Transition to Underground Brings Change and Challenges to Mill
28 January 2019
Power, pyrite and flexibility. Successfully handling challenges involving those three things will be key for PTFI’s mill to make an effective transition to processing ore exclusively from underground sources.
“The transition from the open pit to the Grasberg Block Cave will change what we do completely,” said John Wilmot, Vice President-Concentrating. “We’ll definitely face some challenges, but overcoming challenges is just something you get used to doing at PTFI. “
Losing the big drop power
By definition, a mill is where you crush and grind large things into itsy bitsy pieces known as fines. The Grasberg mill got a great head start on making rocks into powder from the open pit, because pit ore was dropped down two 600-meter ore passes.
“Dropping that material 600 meters was a fantastic crushing mechanism,” Wilmot said. “Now, we’re going to be pulling this ore from the underground and conveying it 400 meters up to the mill rather than down. That means we’ve lost that 600 meters of crushing capacity.”
Less fines means less tonnage capacity at the mill, because the ore has to be crushed into fines for the flotation tanks to separate the copper and gold from gangue - the valueless material in the ore.
“We essentially have to add more horsepower to the mill area to compensate for the loss of the ore passes,” said Mark Johnson, President-Freeport-McMoRan Indonesia.
So, now what?
There are two major options to get that grinding power back into the mix: building a pre-crushing plant, or adding another SAG mill to the two existing ones at the mill.
Both of those require something that’s in short supply at the mill site — space. The current plan to free enough space for a pre-crushing plant is to move some maintenance shops underground, then use the space they took up on the surface for the new pre-crushing plant.
The pre-crushing plant will take ore of a size known as 8-inch minus (about the size of a basketball and smaller), down to about 3-inch minus (the size of a baseball and smaller).
“We could do that and get our tons, or we could put in another SAG mill,” Wilmot said. “Right now, we are leaning towards the 3rd SAG as the supplementary crushing we’re going to go with but still have some work to do.”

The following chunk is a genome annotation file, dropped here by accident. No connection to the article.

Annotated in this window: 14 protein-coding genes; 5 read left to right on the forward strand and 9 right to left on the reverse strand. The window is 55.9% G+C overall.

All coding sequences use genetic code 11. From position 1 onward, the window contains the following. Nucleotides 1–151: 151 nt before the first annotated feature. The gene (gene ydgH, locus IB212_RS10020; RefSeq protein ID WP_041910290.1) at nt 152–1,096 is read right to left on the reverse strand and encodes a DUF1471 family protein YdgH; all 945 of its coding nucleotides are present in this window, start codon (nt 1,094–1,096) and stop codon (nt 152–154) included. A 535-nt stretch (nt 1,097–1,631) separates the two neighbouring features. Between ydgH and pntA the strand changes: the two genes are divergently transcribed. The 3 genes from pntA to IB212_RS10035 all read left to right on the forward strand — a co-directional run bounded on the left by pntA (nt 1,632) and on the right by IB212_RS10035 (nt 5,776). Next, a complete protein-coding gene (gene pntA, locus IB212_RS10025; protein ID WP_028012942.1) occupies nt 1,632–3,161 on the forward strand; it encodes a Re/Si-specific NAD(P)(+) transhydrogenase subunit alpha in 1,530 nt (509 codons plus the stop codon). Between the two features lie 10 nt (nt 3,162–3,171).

Fool’s gold anyone?
Regardless of the type of supplementary crushing added at the mill, another challenge with the transition from open pit to underground comes in the form of pyrite – the shiny, yellow stuff known as fool’s gold.
As you go further down the ore body, it becomes more enriched with pyrite, Wilmot said, adding, “Typically that’s not a big deal, but if you don’t treat it right, it adversely affects your tailings.”
Though copper and gold are separated from pyrite in grinding and flotation, the increase in pyrite to tailings can adversely affect the pH level.
“Pyrite and crushed rock combined with oxygen can cause acid rock drainage,” Wilmot said. “We can neutralize that pyrite by adding limestone, but if we get to the point where we can’t add enough limestone, that’s another challenge for the mill in the future.”
Pyrite levels can be managed during the gap years while the Grasberg Block Cave is ramping up.
“What we’ll end up doing then is putting up a pyrite cleaner circuit at the mill that will generate pyrite concentrate that will be kept separate from neutral tailings in the tailings deposition area,” Johnson said.
Once that concentrate starts to be produced and stored – eventually at a maximum rate of about 30,000 tons a day when the GBC hits full production - PTFI will look for opportunity to derive value from this pyrite concentrate.
“This could range from selling for sulfuric acid or reprocessing for its gold content,” Johnson said. “If this doesn’t materialize, we are prepared to store this material forever in an environmentally sound manner.”
You get what you get
Yet another challenge the mill faces lies in the loss of flexibility in the ore that mining the Grasberg open pit provided.
“If you look at the pit itself, it allowed us a great amount of flexibility to pick and choose from different areas,” Wilmot said.
There will be no such á la carte ordering with the GBC.
“When you go to a block cave, it’s all about the cave’s shape. It’s not about whether you’d rather mine over here versus over there. It’s about keeping that cave geometry in a proper orientation,” Wilmot said.
At a lot of mining operations, the changes the mill will need to undergo would be viewed as monumental, but that’s not the case at PTFI.
“The order of magnitude we have with just about everything that goes on here is jaw-dropping,” Wilmot said. “It’s exciting to be around.”
Back To List